1. It is very important to grab as much space as possible in the ending, if you can. Therefore, ideally, white would love to set up his pawns on g4 and h4 right now, severely limiting black's movement on the kingside.
2. If he starts with g4, black can just respond with g5 and the expansion on the kingside is stopped, because after f4 black can just hold his ground with something like Nh7 or even take on f4 and get rid of his doubled pawns.
3. Therefore, he starts with h4, preventing g5. Nh5 is not scary, so g4 is incoming next move, slowly building the pressure and limiting black's options.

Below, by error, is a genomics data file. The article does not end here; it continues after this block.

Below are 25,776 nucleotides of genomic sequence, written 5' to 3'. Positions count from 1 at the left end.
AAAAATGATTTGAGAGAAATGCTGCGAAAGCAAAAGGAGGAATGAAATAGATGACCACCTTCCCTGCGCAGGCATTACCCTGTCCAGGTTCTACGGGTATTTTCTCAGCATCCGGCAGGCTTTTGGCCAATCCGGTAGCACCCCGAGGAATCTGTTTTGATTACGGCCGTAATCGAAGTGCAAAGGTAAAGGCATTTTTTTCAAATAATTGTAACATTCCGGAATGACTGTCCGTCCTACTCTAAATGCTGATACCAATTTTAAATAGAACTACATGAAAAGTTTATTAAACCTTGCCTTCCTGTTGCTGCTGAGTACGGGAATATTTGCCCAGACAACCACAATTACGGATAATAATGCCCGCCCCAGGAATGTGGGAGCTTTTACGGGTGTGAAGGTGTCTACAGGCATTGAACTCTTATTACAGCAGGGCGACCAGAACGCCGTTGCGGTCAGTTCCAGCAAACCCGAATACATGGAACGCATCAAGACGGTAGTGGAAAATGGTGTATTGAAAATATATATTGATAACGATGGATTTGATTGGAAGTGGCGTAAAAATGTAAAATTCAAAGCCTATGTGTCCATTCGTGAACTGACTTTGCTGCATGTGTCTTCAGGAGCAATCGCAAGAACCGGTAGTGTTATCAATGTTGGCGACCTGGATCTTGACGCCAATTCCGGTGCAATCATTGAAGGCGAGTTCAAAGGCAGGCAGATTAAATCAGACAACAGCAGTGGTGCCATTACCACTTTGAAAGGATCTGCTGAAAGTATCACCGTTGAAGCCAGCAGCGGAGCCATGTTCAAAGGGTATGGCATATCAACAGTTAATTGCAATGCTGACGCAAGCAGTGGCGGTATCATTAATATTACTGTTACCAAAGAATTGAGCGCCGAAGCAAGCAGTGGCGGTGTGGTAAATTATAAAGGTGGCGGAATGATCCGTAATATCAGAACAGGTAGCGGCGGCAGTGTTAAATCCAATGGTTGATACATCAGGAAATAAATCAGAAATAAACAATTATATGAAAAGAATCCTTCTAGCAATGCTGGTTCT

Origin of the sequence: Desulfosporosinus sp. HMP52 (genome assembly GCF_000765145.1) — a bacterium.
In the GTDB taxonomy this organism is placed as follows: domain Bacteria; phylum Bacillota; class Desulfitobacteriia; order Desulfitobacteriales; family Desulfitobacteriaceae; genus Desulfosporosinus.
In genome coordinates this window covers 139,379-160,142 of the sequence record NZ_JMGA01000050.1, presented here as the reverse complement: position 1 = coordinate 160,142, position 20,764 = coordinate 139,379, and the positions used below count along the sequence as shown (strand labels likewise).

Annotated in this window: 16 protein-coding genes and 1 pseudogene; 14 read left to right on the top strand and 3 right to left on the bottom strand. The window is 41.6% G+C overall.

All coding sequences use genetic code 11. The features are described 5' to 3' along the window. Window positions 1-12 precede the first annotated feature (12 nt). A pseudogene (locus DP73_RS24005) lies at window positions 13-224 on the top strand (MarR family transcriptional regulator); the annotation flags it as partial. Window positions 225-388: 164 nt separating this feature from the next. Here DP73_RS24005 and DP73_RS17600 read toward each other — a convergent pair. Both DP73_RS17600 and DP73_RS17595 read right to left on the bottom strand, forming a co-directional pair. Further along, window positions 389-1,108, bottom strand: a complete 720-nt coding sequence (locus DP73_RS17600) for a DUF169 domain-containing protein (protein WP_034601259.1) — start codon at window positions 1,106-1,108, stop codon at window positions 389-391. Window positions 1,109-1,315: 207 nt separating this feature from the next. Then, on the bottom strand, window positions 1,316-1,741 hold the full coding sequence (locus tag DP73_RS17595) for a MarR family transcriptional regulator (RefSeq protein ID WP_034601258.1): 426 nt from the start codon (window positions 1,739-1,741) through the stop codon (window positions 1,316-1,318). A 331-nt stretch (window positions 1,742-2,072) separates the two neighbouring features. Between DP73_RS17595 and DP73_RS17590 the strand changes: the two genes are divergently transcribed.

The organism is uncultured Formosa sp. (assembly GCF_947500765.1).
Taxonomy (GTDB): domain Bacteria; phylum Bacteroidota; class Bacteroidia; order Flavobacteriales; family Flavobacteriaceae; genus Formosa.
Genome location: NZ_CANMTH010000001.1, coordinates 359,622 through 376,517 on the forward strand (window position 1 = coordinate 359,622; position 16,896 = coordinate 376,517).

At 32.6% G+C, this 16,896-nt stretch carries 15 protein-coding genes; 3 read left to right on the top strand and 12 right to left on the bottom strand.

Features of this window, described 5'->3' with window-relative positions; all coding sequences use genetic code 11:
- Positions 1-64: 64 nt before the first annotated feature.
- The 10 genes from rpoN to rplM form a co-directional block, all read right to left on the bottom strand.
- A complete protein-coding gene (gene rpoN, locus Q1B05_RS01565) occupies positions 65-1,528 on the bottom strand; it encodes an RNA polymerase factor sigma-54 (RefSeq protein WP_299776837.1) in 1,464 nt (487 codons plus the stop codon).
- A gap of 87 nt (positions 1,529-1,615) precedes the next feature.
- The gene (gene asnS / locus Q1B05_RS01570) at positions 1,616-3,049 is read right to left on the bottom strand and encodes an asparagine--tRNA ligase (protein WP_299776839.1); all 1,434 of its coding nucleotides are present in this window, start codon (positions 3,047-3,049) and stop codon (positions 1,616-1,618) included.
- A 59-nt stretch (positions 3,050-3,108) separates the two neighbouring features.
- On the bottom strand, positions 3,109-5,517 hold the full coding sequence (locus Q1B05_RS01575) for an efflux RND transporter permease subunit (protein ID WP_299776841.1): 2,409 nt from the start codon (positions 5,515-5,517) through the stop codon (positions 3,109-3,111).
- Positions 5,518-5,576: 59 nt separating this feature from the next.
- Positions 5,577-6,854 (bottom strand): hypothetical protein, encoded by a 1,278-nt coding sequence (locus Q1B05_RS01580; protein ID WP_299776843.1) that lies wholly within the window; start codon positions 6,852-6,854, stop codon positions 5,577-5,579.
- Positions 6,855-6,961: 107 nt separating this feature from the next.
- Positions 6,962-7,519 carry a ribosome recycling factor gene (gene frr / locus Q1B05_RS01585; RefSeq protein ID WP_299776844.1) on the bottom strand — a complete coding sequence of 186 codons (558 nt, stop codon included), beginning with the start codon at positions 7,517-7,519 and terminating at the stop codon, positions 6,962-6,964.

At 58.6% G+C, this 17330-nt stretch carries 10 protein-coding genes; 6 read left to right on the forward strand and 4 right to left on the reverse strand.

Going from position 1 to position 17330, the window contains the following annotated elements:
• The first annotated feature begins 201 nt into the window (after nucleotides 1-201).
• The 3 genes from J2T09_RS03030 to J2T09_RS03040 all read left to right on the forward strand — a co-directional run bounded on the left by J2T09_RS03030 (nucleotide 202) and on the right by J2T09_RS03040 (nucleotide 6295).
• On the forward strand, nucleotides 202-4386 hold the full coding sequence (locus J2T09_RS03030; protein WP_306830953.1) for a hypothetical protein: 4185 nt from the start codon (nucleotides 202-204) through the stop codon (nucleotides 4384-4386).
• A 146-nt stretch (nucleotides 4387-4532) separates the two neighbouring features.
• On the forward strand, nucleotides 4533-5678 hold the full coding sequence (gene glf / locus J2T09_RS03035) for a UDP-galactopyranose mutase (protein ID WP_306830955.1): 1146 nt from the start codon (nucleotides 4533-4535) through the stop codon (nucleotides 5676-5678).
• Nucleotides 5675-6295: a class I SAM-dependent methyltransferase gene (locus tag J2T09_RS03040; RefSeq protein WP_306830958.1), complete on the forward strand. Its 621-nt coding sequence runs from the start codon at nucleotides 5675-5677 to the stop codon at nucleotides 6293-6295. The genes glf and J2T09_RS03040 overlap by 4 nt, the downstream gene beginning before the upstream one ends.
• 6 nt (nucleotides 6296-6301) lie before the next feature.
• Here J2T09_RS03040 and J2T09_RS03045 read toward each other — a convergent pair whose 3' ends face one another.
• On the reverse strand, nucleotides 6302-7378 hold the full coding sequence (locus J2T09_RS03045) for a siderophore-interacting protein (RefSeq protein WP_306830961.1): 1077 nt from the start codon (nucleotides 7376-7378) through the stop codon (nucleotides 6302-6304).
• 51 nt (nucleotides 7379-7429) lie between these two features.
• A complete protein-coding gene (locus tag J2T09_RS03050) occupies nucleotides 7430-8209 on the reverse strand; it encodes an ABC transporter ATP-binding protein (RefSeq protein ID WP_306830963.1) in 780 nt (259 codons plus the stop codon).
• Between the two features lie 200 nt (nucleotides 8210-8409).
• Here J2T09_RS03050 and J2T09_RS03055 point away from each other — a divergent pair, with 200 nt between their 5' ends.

This isn't an instructive position, but a beautiful game. This article is from chess.com and showcases the game Timman-Ernst from Wijk aan Zee's B group this year. This is the type of game I could only dream to play.
That looks like a dead draw to me, I don't see how white can make progress. Since black's king can't be dislodged from c8, the white king can't ever participate in the game. All black has to do is not lose the g5 pawn and white can't do anything.